Never Good Enough

Through the constant bombardment of media messages, we start to believe that we want to be what we see. The statistics provided in the 2011 film, MissRepresentation are excruciating when you realize how many women would feel more accomplished to lose weight than reach any other goal. Some statistics included are by the age of fifteen, 78% of girls hate their bodies and 65missrepresentation41% have eating disorders. The testimonies of these young girls are upsetting, especially the one who talked about her sister. One of the young girl’s stories about her sister cutting herself from being teased at school is one that is not only shocking, but heartrending. It seems like younger and younger girls are feeling attacked and resorting to pain to heel these feelings.

After reading these statistics, I wish I could look at my reality and say I am not surrounded by people who think they need “fixing”. After watching the film, I went on Twitter and realized how many girls openly talk about their imperfections and how they want to be thinner, especially when they are perfect the way they are. For instance, I have one follower. Over the past week she has posted four tweets about her body image and how she wants to be thinner. One post says, “Dear God, I just want to be thin with big boobs and marry a rich white man”. Another one said, “I am going to starve myself to fit into rock revival jeans”. These posts are from a college girl.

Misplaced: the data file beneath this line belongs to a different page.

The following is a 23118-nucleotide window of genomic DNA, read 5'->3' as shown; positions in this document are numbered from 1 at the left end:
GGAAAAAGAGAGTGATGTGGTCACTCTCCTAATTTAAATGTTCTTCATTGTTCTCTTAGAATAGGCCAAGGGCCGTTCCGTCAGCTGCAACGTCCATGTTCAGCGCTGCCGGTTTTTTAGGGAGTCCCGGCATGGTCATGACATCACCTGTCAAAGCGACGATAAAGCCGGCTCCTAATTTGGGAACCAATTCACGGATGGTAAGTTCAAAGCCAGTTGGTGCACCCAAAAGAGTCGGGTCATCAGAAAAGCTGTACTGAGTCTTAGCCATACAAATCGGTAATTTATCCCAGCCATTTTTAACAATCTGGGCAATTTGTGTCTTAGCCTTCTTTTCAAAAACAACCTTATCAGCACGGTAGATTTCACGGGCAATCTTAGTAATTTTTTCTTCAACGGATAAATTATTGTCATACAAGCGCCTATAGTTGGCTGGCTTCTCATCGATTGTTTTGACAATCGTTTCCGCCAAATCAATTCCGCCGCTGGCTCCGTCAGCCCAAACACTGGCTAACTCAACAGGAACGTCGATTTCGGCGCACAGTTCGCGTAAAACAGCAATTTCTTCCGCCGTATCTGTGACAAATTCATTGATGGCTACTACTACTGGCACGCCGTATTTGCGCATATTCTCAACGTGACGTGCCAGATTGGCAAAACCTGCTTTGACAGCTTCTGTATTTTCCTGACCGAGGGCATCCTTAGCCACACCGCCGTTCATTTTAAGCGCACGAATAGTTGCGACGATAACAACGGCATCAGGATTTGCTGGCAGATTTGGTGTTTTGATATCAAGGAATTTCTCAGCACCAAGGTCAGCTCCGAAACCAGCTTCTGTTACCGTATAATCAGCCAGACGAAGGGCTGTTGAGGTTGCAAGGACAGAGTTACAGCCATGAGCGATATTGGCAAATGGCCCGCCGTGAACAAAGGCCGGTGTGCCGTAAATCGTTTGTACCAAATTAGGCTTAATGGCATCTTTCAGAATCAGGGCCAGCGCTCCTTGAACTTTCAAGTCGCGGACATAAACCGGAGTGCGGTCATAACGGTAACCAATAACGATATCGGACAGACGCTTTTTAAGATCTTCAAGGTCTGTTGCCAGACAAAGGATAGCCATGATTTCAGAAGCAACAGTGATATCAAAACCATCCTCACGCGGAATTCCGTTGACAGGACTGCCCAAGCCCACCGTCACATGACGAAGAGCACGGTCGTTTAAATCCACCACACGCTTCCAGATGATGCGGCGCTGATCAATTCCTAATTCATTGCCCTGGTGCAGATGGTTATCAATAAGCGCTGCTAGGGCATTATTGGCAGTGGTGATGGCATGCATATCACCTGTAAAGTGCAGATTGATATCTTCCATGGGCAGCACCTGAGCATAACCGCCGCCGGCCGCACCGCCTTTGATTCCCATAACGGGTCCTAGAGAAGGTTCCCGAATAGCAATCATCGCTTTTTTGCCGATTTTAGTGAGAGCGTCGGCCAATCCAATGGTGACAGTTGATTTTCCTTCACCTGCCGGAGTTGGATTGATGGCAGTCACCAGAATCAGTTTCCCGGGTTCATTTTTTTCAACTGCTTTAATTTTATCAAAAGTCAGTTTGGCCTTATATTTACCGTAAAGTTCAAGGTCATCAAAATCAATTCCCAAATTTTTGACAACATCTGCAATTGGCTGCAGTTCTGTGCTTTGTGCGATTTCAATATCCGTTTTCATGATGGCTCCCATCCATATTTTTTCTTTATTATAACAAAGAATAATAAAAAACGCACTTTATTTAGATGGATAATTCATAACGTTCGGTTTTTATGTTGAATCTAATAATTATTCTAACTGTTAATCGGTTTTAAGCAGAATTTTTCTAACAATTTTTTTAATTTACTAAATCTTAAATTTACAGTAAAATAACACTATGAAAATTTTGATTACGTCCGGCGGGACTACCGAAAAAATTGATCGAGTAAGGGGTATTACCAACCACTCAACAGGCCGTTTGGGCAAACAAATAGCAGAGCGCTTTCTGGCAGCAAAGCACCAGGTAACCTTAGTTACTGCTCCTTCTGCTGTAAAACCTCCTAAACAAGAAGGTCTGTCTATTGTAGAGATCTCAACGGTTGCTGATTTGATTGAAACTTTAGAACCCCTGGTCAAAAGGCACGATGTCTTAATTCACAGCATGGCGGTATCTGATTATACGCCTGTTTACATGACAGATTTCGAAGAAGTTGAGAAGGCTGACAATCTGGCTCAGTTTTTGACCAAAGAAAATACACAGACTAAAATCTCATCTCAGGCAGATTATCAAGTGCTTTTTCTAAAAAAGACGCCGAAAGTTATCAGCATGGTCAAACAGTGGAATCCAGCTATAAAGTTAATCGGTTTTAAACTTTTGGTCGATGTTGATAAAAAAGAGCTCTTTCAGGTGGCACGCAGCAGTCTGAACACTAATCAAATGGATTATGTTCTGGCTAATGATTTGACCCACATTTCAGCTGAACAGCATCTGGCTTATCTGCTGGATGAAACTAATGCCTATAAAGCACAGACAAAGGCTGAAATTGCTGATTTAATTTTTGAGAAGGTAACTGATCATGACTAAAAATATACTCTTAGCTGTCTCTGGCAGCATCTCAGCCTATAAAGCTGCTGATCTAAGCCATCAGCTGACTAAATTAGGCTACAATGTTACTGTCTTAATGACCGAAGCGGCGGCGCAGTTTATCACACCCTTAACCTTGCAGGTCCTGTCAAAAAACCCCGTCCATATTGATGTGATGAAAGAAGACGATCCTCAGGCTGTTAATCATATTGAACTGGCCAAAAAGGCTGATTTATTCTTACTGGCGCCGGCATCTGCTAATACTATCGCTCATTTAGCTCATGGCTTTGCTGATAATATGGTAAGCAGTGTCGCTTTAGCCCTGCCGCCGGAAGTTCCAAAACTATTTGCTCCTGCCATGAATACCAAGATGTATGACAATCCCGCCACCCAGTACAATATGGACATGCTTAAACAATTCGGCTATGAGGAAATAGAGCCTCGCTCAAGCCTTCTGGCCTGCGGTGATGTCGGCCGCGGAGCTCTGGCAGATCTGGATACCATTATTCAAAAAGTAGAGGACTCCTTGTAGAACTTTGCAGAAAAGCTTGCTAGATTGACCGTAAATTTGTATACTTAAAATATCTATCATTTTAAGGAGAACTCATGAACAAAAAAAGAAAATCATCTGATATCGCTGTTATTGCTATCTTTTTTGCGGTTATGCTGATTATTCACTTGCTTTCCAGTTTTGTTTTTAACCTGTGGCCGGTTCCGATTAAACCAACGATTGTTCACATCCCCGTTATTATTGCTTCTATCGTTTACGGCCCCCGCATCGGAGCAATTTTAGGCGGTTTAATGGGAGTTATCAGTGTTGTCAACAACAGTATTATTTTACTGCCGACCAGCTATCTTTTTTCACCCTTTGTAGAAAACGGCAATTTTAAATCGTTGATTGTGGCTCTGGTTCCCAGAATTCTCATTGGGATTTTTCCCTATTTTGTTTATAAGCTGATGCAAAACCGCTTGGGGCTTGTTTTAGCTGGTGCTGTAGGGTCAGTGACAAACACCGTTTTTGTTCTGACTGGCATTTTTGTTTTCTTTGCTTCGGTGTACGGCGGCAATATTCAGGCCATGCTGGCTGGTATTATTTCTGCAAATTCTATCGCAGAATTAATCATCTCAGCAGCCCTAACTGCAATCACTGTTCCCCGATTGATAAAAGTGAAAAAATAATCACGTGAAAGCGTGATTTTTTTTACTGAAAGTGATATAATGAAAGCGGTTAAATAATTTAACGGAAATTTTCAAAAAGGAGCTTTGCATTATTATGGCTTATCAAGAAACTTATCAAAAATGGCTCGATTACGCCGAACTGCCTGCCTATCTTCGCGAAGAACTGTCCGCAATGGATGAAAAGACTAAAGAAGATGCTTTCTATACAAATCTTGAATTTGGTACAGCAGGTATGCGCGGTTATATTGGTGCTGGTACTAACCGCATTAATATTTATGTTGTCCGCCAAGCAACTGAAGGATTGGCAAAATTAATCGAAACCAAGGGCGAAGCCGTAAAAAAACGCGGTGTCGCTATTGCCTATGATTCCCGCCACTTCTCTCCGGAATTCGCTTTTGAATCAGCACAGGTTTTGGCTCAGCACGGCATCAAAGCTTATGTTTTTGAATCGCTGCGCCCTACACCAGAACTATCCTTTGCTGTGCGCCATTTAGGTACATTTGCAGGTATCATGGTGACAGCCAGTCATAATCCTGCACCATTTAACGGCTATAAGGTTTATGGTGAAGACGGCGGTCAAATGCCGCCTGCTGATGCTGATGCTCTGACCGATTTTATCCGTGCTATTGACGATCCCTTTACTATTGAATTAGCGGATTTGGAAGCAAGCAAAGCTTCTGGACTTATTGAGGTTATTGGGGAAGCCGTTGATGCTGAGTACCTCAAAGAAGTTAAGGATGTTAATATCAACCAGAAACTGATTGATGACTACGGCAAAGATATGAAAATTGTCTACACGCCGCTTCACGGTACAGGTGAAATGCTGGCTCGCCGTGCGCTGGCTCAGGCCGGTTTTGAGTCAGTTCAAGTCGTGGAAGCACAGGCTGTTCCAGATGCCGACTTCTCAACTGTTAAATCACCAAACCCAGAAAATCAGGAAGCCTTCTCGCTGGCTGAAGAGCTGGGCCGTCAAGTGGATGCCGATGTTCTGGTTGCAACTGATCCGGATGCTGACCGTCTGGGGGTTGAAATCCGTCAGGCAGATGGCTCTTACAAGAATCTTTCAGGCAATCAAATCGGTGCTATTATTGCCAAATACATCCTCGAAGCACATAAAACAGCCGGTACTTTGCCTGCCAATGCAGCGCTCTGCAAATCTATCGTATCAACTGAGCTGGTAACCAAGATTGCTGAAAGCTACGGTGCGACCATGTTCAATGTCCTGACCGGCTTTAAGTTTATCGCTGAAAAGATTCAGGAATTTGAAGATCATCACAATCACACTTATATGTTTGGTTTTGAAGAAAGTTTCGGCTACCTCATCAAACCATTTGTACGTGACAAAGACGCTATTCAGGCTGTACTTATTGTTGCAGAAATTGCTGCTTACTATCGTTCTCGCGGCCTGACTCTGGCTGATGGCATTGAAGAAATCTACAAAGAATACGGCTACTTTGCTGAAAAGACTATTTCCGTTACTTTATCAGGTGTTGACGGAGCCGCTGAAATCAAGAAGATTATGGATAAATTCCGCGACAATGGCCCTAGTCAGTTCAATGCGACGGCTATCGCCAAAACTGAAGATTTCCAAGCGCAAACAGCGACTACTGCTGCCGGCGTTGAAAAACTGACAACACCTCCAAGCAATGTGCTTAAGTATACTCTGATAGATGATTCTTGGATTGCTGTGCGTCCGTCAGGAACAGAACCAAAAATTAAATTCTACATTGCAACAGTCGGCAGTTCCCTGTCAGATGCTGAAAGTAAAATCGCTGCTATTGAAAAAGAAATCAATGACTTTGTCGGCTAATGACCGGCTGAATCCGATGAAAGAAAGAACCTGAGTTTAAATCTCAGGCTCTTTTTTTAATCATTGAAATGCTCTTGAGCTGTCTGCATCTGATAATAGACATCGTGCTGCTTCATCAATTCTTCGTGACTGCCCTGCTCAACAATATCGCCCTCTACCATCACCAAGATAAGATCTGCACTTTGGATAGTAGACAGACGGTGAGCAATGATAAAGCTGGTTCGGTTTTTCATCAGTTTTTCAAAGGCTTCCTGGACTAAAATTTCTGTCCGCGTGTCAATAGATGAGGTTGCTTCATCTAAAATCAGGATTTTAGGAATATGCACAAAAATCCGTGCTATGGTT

MissRepresentation2From the statistics to social media sites, we can see that our media is affecting all ages of women. Even with a great education, women still lean to the media to fulfill a perfect life. The media messages push women to think negatively about themselves no matter how intelligent, successful, or powerful they are. With women making up 56% of this country, why aren’t these messages changing? We have the upper hand.

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